Ad hoc Expert Group on Reducing the Costs of Nuclear Power Generation (REDCOST)
Olkiluoto Nuclear Power Plant (TVO), Finland. Photo: Framatome

Much has been written on the costs of nuclear power, with a large body of the academic literature focusing on the existence of learning by doing, standardisation benefits and economies of scale as means for reducing the construction costs of nuclear reactors. The construction of first-of-a-kind Generation III reactors has resulted in important initial costs overrun and delays, especially in Europe. However, the comparison between the 2005, 2010 and 2015 Projected Costs of Generating Electricity seem to indicate that this initial phase of construction costs increase may be behind us and that construction costs reduction may be achievable over the next decade or two.

Nuclear power stands at a critical juncture in NEA countries with the completion of several first-of-a-kind (FOAK) projects. These projects have served to rebuild industrial capabilities after a long nuclear construction hiatus creating a window opportunity to capitalise on the experience accumulated to improve the economic performance of future nuclear projects. At the same time, significant cost overruns and delays in several parts of the world have challenged the competitiveness of nuclear power and are driving the risk perception of future projects.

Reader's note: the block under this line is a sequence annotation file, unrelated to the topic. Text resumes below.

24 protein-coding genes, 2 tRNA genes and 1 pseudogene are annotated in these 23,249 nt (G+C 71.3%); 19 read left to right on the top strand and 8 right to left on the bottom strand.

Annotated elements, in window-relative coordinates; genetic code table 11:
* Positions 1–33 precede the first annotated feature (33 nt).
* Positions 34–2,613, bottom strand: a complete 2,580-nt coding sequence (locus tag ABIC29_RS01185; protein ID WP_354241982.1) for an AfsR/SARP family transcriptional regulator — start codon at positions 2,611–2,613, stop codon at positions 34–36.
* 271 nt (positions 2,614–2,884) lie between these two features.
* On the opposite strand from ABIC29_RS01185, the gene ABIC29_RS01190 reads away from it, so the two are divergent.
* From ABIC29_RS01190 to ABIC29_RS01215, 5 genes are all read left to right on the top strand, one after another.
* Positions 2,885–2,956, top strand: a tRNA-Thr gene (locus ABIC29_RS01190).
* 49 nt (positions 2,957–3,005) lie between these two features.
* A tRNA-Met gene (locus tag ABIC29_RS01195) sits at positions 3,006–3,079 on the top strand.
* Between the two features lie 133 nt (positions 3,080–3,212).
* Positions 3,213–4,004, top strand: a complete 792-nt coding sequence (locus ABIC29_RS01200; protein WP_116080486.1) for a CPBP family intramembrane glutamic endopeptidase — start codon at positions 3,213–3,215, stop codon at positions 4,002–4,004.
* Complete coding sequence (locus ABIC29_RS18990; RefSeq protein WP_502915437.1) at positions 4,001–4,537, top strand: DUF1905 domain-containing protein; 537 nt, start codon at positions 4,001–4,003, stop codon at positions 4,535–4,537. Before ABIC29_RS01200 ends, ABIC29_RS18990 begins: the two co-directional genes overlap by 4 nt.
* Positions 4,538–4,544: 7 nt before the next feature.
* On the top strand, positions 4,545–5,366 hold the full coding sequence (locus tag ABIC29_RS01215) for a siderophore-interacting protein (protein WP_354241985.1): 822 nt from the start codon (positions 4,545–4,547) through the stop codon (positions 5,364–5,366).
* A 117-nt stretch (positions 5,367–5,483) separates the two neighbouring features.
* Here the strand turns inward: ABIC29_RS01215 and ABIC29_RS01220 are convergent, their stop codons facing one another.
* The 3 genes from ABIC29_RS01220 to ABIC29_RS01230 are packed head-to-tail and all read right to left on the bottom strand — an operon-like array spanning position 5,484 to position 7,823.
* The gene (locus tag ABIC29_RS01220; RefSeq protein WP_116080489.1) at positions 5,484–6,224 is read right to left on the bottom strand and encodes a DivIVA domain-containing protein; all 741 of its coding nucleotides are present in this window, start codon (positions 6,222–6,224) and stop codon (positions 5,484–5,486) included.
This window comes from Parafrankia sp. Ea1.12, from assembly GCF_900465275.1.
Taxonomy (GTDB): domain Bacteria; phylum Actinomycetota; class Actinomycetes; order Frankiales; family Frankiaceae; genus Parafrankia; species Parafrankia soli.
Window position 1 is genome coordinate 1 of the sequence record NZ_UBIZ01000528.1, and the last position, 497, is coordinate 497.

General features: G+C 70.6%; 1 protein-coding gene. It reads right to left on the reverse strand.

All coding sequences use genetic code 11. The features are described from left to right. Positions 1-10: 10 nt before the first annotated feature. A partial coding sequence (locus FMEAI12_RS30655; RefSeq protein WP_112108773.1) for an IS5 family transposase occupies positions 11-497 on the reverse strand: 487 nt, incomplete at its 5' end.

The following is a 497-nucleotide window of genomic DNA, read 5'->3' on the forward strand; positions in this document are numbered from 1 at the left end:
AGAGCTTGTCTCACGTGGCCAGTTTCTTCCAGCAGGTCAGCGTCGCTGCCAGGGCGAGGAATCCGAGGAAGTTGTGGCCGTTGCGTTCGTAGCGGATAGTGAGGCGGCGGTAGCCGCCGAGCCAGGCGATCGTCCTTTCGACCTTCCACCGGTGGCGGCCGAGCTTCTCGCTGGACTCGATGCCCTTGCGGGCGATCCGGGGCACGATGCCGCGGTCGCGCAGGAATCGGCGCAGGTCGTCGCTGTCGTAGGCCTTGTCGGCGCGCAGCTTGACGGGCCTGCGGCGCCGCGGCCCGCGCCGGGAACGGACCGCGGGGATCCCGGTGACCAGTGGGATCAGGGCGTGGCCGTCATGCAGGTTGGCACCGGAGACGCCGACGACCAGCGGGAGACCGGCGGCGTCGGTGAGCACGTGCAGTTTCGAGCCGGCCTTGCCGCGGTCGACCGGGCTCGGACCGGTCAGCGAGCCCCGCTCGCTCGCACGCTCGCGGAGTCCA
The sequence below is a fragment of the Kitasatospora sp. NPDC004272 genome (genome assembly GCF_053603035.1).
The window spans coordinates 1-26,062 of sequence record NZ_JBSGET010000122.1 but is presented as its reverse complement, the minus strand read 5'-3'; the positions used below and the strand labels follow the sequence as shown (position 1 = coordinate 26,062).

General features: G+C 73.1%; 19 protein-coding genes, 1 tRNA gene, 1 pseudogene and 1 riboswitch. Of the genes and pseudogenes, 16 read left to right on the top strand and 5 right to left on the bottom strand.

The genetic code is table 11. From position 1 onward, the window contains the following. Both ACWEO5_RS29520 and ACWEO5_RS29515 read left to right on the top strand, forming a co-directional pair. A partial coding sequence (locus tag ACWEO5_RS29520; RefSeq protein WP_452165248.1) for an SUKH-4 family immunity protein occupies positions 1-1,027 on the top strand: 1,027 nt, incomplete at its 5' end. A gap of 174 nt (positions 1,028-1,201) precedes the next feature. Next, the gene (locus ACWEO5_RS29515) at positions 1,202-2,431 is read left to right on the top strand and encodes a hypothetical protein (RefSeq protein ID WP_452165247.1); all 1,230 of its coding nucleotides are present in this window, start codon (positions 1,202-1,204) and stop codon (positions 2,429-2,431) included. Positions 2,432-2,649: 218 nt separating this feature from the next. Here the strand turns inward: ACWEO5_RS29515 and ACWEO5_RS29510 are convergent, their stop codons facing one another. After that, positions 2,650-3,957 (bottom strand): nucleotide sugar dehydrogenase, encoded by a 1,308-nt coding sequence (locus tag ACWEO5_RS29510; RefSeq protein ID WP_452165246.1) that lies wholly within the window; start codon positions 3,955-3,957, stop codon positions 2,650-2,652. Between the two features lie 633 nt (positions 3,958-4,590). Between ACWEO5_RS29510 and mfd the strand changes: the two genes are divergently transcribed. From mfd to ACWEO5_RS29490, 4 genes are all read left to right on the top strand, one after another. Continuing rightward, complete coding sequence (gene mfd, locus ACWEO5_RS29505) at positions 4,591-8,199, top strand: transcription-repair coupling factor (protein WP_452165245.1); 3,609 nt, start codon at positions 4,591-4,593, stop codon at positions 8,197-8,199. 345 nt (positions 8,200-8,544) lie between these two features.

In other parts of the world, however, the nuclear industry is currently performing quite well in with new nuclear capacity being built in a more predictable and cost-effective manner (i.e. China, Russia and the UAE). In addition to these recent success stories, there is extensive historical data from past nuclear programmes (France, Japan, Korea) showing that nuclear power can be delivered with lower cost and risks if the appropriate governing frameworks are put in place.

The NEA Ad hoc Expert Group on Reducing the Costs of Nuclear Power Generation was established in 2018 to evaluate the construction cost reduction opportunities arising at different levels and timeframes. In particular, it assessed the policy and governance frameworks needed to drive positive learning and continuous industrial performance for nuclear new build. The study also explored the risk allocation and mitigation priorities needed to define adequate financing schemes for these projects. Longer-term cost reduction opportunities related to the harmonisation of licensing regimes and industrial codes and more innovative designs (i.e. SMRs and advanced reactors) were also analysed.

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